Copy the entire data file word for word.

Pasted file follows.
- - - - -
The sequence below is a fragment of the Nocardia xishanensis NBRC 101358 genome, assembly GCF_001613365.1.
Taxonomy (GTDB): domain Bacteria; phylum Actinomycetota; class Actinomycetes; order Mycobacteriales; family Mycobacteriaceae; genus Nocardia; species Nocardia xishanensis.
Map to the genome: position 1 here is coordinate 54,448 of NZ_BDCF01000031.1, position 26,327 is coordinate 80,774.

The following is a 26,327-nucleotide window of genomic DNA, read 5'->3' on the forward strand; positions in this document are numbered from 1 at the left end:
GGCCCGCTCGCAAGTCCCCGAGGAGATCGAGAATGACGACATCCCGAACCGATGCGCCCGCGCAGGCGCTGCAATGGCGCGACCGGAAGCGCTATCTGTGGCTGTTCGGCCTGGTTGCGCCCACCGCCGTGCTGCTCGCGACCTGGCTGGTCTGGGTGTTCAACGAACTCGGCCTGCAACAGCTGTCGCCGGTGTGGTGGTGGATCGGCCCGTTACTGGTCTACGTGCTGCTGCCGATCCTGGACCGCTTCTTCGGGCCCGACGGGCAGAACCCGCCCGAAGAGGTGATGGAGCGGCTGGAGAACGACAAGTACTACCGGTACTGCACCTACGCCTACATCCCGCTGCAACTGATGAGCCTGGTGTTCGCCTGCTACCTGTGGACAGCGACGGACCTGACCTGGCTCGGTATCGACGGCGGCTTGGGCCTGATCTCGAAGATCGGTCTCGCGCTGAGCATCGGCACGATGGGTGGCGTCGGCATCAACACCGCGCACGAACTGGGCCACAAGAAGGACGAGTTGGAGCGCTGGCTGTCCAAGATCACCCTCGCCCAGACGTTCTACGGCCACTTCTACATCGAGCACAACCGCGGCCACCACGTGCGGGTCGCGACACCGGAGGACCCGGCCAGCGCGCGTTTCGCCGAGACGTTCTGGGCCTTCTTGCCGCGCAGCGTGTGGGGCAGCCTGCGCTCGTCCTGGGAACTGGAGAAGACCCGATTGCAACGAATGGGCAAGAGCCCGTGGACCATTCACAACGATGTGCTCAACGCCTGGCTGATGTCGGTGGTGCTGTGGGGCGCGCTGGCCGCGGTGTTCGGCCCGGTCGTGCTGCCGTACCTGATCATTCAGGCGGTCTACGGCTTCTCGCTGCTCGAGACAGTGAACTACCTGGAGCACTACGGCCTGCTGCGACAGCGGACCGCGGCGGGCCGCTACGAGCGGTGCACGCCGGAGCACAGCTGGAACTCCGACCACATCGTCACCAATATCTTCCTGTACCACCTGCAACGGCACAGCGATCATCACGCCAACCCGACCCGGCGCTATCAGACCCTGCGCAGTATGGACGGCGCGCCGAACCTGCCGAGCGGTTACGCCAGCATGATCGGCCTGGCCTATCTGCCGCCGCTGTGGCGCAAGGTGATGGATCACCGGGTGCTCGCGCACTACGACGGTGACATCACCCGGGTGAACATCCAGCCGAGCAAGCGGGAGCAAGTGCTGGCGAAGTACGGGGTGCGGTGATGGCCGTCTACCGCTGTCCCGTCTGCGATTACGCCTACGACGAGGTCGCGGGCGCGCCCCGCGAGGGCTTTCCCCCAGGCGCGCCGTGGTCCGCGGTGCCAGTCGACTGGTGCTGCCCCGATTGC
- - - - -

The sequence below is a fragment of the Nocardia xishanensis NBRC 101358 genome, assembly GCF_001613365.1.
Taxonomy (GTDB): domain Bacteria; phylum Actinomycetota; class Actinomycetes; order Mycobacteriales; family Mycobacteriaceae; genus Nocardia; species Nocardia xishanensis.
Map to the genome: position 1 here is coordinate 54,448 of NZ_BDCF01000031.1, position 26,327 is coordinate 80,774.

The following is a 26,327-nucleotide window of genomic DNA, read 5'->3' on the forward strand; positions in this document are numbered from 1 at the left end:
GGCCCGCTCGCAAGTCCCCGAGGAGATCGAGAATGACGACATCCCGAACCGATGCGCCCGCGCAGGCGCTGCAATGGCGCGACCGGAAGCGCTATCTGTGGCTGTTCGGCCTGGTTGCGCCCACCGCCGTGCTGCTCGCGACCTGGCTGGTCTGGGTGTTCAACGAACTCGGCCTGCAACAGCTGTCGCCGGTGTGGTGGTGGATCGGCCCGTTACTGGTCTACGTGCTGCTGCCGATCCTGGACCGCTTCTTCGGGCCCGACGGGCAGAACCCGCCCGAAGAGGTGATGGAGCGGCTGGAGAACGACAAGTACTACCGGTACTGCACCTACGCCTACATCCCGCTGCAACTGATGAGCCTGGTGTTCGCCTGCTACCTGTGGACAGCGACGGACCTGACCTGGCTCGGTATCGACGGCGGCTTGGGCCTGATCTCGAAGATCGGTCTCGCGCTGAGCATCGGCACGATGGGTGGCGTCGGCATCAACACCGCGCACGAACTGGGCCACAAGAAGGACGAGTTGGAGCGCTGGCTGTCCAAGATCACCCTCGCCCAGACGTTCTACGGCCACTTCTACATCGAGCACAACCGCGGCCACCACGTGCGGGTCGCGACACCGGAGGACCCGGCCAGCGCGCGTTTCGCCGAGACGTTCTGGGCCTTCTTGCCGCGCAGCGTGTGGGGCAGCCTGCGCTCGTCCTGGGAACTGGAGAAGACCCGATTGCAACGAATGGGCAAGAGCCCGTGGACCATTCACAACGATGTGCTCAACGCCTGGCTGATGTCGGTGGTGCTGTGGGGCGCGCTGGCCGCGGTGTTCGGCCCGGTCGTGCTGCCGTACCTGATCATTCAGGCGGTCTACGGCTTCTCGCTGCTCGAGACAGTGAACTACCTGGAGCACTACGGCCTGCTGCGACAGCGGACCGCGGCGGGCCGCTACGAGCGGTGCACGCCGGAGCACAGCTGGAACTCCGACCACATCGTCACCAATATCTTCCTGTACCACCTGCAACGGCACAGCGATCATCACGCCAACCCGACCCGGCGCTATCAGACCCTGCGCAGTATGGACGGCGCGCCGAACCTGCCGAGCGGTTACGCCAGCATGATCGGCCTGGCCTATCTGCCGCCGCTGTGGCGCAAGGTGATGGATCACCGGGTGCTCGCGCACTACGACGGTGACATCACCCGGGTGAACATCCAGCCGAGCAAGCGGGAGCAAGTGCTGGCGAAGTACGGGGTGCGGTGATGGCCGTCTACCGCTGTCCCGTCTGCGATTACGCCTACGACGAGGTCGCGGGCGCGCCCCGCGAGGGCTTTCCCCCAGGCGCGCCGTGGTCCGCGGTGCCAGTCGACTGGTGCTGCCCCGATTGC